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2014 Jeep Grand Cherokee Test Drive and Review

New Grand Cherokee Reaches a New Summit

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2014 Jeep Grand Cherokee Test Drive and Review

2014 Jeep Grand Cherokee

Photo © Jason Fogelson

Directly in front of my hood rises the second-largest granite outcrop in the United States. I've been warned not to try to walk up its steep face -- too dangerous. But I've been encouraged, directed even, to drive the newly refreshed 2014 Jeep Grand Cherokee right up the slope, then to follow a U-turn trail and drive back down again. I'm in four-wheel low, and the Jeep Selec-Terrain knob is turned to "ROCKS." I use the steering wheel paddle shifter to select third gear on the new eight-speed automatic transmission, and I gingerly add pressure to the throttle with my right foot. The Grand Cherokee moves forward predictably, and we begin to climb. Granite is replaced by sky in my windshield, and gravity pulls my head back against the headrest. I continue to apply throttle, and the GC continues to climb up the impossible angle. A little bit of wheel slip does nothing to upset the SUV -- as long as I trust the electronics and keep the wheel straight, we continue to climb. Finally, we reach the level U-turn area, and I look back down the granite face, amazed that we're here. Even more amazingly, now we have to drive back down the same path. I select second gear, check to make sure that the new Selec-Speed Control is engaged, and point the wheels toward the bottom of the hill. I take my feet off of the throttle pedal and keep them off of the brake pedal -- no small accomplishment, because the windshield that was full of sky upon our ascent is now full of ground. If I touch the brakes, I'll override the Grand Cherokee's sophisticated hill descent function, and by this time, I've come to trust the onboard electronics completely. The potentially terrifying descent from the second-largest granite outcrop in the United States is reduced to an uneventful demonstration drive.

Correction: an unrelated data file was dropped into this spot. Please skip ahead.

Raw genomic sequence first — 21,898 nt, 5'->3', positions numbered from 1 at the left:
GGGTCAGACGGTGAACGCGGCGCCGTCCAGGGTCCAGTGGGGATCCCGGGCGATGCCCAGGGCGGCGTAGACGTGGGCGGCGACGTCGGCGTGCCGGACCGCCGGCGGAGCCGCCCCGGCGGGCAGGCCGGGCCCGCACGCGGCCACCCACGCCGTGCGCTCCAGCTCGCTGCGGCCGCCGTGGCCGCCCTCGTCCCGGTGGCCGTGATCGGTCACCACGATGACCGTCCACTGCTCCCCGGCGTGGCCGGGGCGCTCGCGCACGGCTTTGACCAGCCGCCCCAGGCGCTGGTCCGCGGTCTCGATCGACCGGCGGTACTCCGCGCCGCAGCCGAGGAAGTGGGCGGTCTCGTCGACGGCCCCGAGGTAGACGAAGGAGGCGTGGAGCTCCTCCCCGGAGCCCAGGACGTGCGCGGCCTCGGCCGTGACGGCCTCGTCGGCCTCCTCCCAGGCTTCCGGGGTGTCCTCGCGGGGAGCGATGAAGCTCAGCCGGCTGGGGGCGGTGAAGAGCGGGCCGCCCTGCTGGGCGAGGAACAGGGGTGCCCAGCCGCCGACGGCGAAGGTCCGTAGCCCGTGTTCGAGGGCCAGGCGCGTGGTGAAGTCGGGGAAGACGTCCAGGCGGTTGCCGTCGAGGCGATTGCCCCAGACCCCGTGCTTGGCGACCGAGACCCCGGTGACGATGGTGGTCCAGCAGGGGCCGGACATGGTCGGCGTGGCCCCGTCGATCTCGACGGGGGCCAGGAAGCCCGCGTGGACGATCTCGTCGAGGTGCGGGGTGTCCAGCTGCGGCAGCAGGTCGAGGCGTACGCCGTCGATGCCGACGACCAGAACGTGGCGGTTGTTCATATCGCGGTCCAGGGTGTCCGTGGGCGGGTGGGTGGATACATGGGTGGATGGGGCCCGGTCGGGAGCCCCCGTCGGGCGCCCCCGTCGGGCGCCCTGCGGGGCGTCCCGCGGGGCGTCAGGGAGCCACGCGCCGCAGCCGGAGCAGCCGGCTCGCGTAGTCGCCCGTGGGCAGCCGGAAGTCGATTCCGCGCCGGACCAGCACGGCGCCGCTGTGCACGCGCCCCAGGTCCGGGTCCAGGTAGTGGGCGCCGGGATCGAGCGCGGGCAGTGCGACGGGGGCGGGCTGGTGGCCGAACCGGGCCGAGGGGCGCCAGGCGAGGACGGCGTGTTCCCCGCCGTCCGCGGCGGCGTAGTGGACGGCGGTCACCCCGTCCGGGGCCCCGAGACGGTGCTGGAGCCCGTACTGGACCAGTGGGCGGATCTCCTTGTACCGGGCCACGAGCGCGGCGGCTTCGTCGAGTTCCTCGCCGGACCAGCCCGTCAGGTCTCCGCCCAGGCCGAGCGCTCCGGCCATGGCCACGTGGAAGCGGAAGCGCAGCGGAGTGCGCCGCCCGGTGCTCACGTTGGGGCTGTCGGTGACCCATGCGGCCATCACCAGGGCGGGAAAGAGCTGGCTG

Any purists who were worried that the 2014 Jeep Grand Cherokee was in danger of getting too pretty for the trails can relax now. Base prices for Jeep's newly refreshed flagship will start at $28,795 for base model Laredo 4x2 and go all the way up to $50,995 for a top-of-the-line Summit 4x4.

First Glance

Jeep isn't let any moss grow under its feet. Grand Cherokee last underwent a revision for the 2011 model year, and it's not like that one wasn't a big success. Grand Cherokee was widely awarded, and was the top-selling Jeep in a very hot-selling lineup. According to Jeep, they've focused on five areas that they wanted to improve in Grand Cherokee: Fuel Economy; Luxury; Capability; Technology; and Safety.

There are now three engine choices for Grand Cherokee: The Pentastar 3.5-liter gas V6 (17 mpg city/24 highway 4WD; 17 mpg city/25 highway 2WD); a 5.7-liter gas V8 (14 mpg city/20 mpg highway 4WD; 14 mpg city/22 mpg highway 2WD); and a new 3.0-liter diesel V6 (21 city/28 highway 4WD; 22 city/30 highway 2WD). All three engines are mated to a new eight-speed automatic transmission, which is said to significantly improve fuel economy. I drove all three variants, and all are livable choices. The V8 will only be necessary for folks who regularly tow heavy loads, but will still be popular with lead-footed driving enthusiasts (like me) with company gas credit cards (not me, unfortunately). Both gas and diesel V6 models have plenty of power for everyday driving and do a fine job of merging on freeways.

Grand Cherokee has always been an attractive SUV, and a few tweaks have made it a little sharper still. A new horizontal headlight array with sleek HID headlamps and LED daytime running lights and turn signals balance larger, more prominent fog lamps. Bigger taillamps also get LED elements, and a bigger rear window improves rearward visibility. The "Jeep" logo stands out proudly in chrome at the center of the tailgate. Laredo models come with 17" wheels; Limited models get 18"; Overland and Summit models get 20" wheels. Of course, Laredo and Limited buyers can choose to upsize as an option.